Biogeochemistry

, Volume 112, Issue 1, pp 373–388

Calcium isotope fractionation in alpine plants

  • R. S. Hindshaw
  • B. C. Reynolds
  • J. G. Wiederhold
  • M. Kiczka
  • R. Kretzschmar
  • B. Bourdon
Article

DOI: 10.1007/s10533-012-9732-1

Cite this article as:
Hindshaw, R.S., Reynolds, B.C., Wiederhold, J.G. et al. Biogeochemistry (2013) 112: 373. doi:10.1007/s10533-012-9732-1

Abstract

In order to develop Ca isotopes as a tracer for biogeochemical Ca cycling in terrestrial environments and for Ca utilisation in plants, stable calcium isotope ratios were measured in various species of alpine plants, including woody species, grasses and herbs. Analysis of plant parts (root, stem, leaf and flower samples) provided information on Ca isotope fractionation within plants and seasonal sampling of leaves revealed temporal variation in leaf Ca isotopic composition. There was significant Ca isotope fractionation between soil and root tissue \(\Updelta^{44/42}\hbox{Ca}_{\rm root-soil} \approx -0.40\,\permille\) in all investigated species, whereas Ca isotope fractionation between roots and leaves was species dependent. Samples of leaf tissue collected throughout the growing season also highlighted species differences: Ca isotope ratios increased with leaf age in woody species but remained constant in herbs and grasses. The Ca isotope fractionation between roots and soils can be explained by a preferential binding of light Ca isotopes to root adsorption sites. The observed differences in whole plant Ca isotopic compositions both within and between species may be attributed to several potential factors including root cation exchange capacity, the presence of a woody stem, the presence of Ca oxalate, and the levels of mycorrhizal infection. Thus, the impact of plants on the Ca biogeochemical cycle in soils, and ultimately the Ca isotope signature of the weathering flux from terrestrial environments, will depend on the species present and the stage of vegetation succession.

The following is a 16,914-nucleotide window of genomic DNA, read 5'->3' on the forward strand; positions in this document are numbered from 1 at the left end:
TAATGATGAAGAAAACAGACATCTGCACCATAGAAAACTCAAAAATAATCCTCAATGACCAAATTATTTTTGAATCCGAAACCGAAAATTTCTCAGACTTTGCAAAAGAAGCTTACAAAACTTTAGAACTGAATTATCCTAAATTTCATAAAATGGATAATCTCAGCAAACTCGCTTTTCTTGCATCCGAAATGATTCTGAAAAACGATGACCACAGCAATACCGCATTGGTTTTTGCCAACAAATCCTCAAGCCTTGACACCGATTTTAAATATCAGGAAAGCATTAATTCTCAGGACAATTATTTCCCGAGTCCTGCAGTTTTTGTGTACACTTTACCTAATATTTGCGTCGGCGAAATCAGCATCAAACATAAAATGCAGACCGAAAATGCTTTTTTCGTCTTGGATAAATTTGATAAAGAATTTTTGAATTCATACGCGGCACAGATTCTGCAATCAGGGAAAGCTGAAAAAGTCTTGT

Keywords

Calcium Stable isotope fractionation Glacier forefield Alpine plants 

Copyright information

© Springer Science+Business Media B.V. 2012

Authors and Affiliations

  • R. S. Hindshaw
    • 1
    • 2
  • B. C. Reynolds
    • 1
  • J. G. Wiederhold
    • 1
    • 2
  • M. Kiczka
    • 1
    • 2
  • R. Kretzschmar
    • 2
  • B. Bourdon
    • 1
  1. 1.Institute of Geochemistry and PetrologyETH ZurichZurichSwitzerland
  2. 2.Institute of Biogeochemistry and Pollutant DynamicsETH ZurichZurichSwitzerland

Personalised recommendations